“O LORD, you have looked into my eyes;
kindly smiling, you’ve called out my name.
On the sand I have abandoned my small boat;
now with you, I will seek other seas.” —Cesario Gabarain, 1979
In 2018 many of us will celebrate the 400th anniversary of the adoption of the Belgic Confession, Heidelberg Catechism, and Canons of Dort by the 1618 Synod of Dort as doctrinal standards for the Reformed faith.
Clearly the Heidelberg Catechism has served us well. The other two confessions, however, remain in relative obscurity.
With that as background, let me get to my bottom line. Article 2 of the Belgic Confession states how we know God:
First, by the creation, preservation, and government
of the universe,
since that universe is before our eyes
like a beautiful book
in which all creatures,
great and small,
are as letters
to make us ponder
the invisible things of God. . . .
Second, he makes himself known to us more openly
by his holy and divine Word. . . .
Most of us would agree that God’s revelation of himself through his creation must agree with scriptural revelation. After all, all truth is God’s truth. God does not contradict himself. Yet many believers continue to insist that Scripture must ultimately be our science guide, following the error of the Catholic church in excommunicating Galileo.
Why is this so?
I suggest it is partly due to misinterpretation of evolution as being godless. For years the National Academy of Sciences and others defined evolution as an “unsupervised, impersonal, unpredictable and natural process.” However, after being challenged by Christian groups, including the American Scientific Affiliation, in 1998 the National Academy of Science changed their definition of evolution as follows: “The diversity of life on earth is the outcome of evolution; an unsupervised, impersonal, unpredictable and natural process. . . .” By leaving out the words unsupervised and impersonal, adjectives that imply randomness, evolution by definition clearly leaves room for Intelligent Design, a Creator. In other words, it leaves room for God.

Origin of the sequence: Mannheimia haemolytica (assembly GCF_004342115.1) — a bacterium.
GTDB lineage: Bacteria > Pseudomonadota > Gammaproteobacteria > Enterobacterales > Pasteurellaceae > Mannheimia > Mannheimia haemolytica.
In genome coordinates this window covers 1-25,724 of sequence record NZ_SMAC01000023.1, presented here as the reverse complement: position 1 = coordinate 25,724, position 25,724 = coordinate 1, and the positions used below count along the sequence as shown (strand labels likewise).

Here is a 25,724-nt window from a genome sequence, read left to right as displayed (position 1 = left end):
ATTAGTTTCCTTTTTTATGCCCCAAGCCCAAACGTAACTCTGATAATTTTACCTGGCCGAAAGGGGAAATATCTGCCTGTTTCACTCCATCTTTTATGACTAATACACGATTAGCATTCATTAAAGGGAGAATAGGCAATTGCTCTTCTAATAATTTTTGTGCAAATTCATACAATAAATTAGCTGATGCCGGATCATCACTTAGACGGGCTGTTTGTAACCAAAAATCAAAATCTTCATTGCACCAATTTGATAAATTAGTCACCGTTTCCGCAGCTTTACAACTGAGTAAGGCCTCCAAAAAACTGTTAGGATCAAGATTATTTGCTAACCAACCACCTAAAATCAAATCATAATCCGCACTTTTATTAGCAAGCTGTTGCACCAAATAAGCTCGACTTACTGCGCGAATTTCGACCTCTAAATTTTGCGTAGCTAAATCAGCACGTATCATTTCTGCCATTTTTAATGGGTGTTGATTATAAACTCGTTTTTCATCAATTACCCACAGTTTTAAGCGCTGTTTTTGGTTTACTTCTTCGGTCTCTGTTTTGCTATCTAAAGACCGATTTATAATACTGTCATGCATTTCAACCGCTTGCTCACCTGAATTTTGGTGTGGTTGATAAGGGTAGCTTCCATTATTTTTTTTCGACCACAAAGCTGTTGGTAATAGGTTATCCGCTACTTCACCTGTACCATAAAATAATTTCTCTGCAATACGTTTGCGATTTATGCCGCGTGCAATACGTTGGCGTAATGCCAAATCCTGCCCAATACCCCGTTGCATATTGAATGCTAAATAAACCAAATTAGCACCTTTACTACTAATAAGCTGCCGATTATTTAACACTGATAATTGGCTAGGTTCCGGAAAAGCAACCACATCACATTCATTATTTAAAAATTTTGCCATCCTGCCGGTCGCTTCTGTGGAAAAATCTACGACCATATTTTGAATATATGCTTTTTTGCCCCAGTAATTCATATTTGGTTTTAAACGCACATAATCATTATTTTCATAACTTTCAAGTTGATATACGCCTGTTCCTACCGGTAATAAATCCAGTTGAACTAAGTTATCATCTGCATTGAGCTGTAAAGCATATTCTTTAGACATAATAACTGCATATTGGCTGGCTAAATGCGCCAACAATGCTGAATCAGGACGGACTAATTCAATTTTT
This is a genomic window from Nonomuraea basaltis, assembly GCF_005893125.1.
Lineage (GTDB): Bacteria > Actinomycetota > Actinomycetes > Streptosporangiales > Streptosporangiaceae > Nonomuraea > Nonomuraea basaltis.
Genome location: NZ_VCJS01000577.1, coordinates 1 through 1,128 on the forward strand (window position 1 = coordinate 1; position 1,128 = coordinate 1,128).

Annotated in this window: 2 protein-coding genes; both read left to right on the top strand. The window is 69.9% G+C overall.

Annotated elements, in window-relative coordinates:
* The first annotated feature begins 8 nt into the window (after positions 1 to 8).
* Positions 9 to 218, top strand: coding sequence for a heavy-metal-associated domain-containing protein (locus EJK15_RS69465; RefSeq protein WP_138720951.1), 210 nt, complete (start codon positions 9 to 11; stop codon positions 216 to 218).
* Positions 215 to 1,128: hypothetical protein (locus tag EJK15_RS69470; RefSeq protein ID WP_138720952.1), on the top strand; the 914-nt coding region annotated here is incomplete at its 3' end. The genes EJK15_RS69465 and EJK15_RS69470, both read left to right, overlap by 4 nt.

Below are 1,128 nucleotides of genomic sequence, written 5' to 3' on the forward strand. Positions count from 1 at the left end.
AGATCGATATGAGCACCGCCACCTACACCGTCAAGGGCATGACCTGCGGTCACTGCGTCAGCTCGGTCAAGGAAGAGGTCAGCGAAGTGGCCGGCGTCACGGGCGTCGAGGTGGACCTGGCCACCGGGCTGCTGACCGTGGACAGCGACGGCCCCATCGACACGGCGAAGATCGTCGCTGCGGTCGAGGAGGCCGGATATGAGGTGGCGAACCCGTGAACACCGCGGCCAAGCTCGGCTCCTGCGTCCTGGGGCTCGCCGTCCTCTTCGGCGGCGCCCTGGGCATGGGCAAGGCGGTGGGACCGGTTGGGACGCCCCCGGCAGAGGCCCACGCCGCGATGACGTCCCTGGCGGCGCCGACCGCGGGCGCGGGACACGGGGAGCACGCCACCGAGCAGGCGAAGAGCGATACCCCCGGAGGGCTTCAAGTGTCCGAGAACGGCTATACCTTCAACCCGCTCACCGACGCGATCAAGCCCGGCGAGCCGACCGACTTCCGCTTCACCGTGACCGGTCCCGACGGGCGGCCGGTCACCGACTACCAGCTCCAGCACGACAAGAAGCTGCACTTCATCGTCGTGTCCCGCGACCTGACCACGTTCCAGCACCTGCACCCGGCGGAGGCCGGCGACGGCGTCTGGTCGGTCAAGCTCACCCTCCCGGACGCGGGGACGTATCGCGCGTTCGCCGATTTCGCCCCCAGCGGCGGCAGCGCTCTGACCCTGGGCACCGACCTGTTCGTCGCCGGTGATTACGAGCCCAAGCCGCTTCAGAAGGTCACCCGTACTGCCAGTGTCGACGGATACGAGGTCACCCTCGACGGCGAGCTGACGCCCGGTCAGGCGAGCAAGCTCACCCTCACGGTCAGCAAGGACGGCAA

By insisting that Scripture have the final word with respect to science, we miss out on the obvious. Shouldn’t Christians be open to what modern science teaches about origins, the age of the earth, Adam and Eve? What could be more appropriate for Christian Reformed lay members, theologians, and scientists than to put their biases aside and be open to learning truths from God’s other great book, his universe?
We won’t be alone; some 2 million U.S. scientists identify as evangelical. Can we, with Christ, sail into this sea?